The worst thing about the Labor government’s proposed carbon price scheme is that it’s a diversion from real action on climate change.
Few of its supporters say it will deliver significant renewable energy or emissions cuts any more — only that it will “start the process” and complement other measures.
It won’t really make the big polluters pay, but it will give them millions, if not billions, in compensation handouts.
It is designed to become an emissions trading scheme, which has not brought emissions down anywhere.
The Labor government has said repeatedly that it wants the carbon price to drive a boom in natural gas. But taken over its full life cycle, using gas for energy is as bad as burning coal.
Labor Treasurer Wayne Swan told parliament on May 25 that the carbon price would help the coal industry too. He said: “I am so optimistic about the future of our coal industry because we have some of the cleanest coal in the world.”
This hasn’t reassured the Liberal Party and the fossil fuel lobby. Their campaign against the carbon price has made headway.
They have made countless absurd claims: the carbon price will supposedly shut down industries, destroy regional towns, throw tens of thousands out of work, add thousands of dollars to annual grocery bills and cause rolling power blackouts.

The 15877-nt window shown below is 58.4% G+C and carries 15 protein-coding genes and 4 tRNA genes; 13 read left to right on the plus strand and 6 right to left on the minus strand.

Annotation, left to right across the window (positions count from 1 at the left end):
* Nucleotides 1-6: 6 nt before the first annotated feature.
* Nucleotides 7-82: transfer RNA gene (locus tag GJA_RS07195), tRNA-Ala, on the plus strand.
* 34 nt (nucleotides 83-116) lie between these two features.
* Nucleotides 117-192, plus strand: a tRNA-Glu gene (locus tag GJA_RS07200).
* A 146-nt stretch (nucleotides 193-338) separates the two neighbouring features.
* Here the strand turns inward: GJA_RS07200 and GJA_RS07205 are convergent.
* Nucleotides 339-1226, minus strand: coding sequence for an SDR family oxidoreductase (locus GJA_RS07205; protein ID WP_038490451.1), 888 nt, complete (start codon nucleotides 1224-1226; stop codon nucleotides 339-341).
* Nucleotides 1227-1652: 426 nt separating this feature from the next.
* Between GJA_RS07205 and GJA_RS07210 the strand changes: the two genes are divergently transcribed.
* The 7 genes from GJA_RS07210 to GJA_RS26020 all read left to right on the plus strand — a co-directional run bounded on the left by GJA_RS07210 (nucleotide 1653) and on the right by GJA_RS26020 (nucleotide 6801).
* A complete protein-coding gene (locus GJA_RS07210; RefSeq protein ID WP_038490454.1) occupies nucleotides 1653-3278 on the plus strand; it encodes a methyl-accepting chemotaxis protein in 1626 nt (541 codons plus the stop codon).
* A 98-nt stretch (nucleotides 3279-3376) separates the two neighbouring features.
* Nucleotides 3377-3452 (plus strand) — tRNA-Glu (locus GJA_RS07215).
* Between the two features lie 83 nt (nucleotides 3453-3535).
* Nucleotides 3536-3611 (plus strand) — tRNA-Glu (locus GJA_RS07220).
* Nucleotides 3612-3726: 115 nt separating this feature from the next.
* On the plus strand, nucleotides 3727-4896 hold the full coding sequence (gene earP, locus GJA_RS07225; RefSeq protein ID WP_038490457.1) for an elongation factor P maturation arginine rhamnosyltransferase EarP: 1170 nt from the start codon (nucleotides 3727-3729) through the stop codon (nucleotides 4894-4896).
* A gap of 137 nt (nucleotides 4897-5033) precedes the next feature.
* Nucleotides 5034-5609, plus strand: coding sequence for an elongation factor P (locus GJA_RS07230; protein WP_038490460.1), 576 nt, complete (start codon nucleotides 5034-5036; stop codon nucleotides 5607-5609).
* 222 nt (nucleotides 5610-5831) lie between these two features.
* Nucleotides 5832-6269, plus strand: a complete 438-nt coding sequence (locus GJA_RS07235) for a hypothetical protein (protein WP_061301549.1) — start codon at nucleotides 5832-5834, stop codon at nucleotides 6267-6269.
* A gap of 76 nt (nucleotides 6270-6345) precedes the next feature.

For them, facts just get in the way. Their real messages is that any action on climate will always hurt working people and the climate problem is exaggerated, if it exists at all.
The climate denier crusade has left Labor floundering, but has also had an impact on the big environmental groups and the Greens.
They have moderated their demands and asked for less, pretending the carbon price plan is better than it is in the hope that at least something can be salvaged.
A sign-on statement circulated by Climate Action Network Australia in February said: “Saying yes to a price on pollution means saying yes to investment, innovation, and new jobs based on renewable energy that never runs out.”
But there is no evidence Labor’s carbon price will deliver these things. Supporting the carbon price in this way does nothing to pressure the government to go further — it takes the pressure off.
The federal Greens have made some big policy concessions to Labor in the carbon price negotiations.
In 2010, the Greens agreed to compromise on the emissions cut target for the carbon price, accepting that Labor would not go beyond its tiny 5% reduction by 2020.
On May 25, Greens leader Bob Brown said the party would compromise on the actual price too — abandoning its preferred $40 a tonne for Labor’s $20 price.
And in return, Labor has conceded nothing.
Through this process, the most important climate measures — public investment in renewables, mass transit, energy efficiency and sustainable farming — have been sidelined.
A well-designed carbon price could play a positive role. But market mechanisms cannot be the driving force in the transition we so badly need.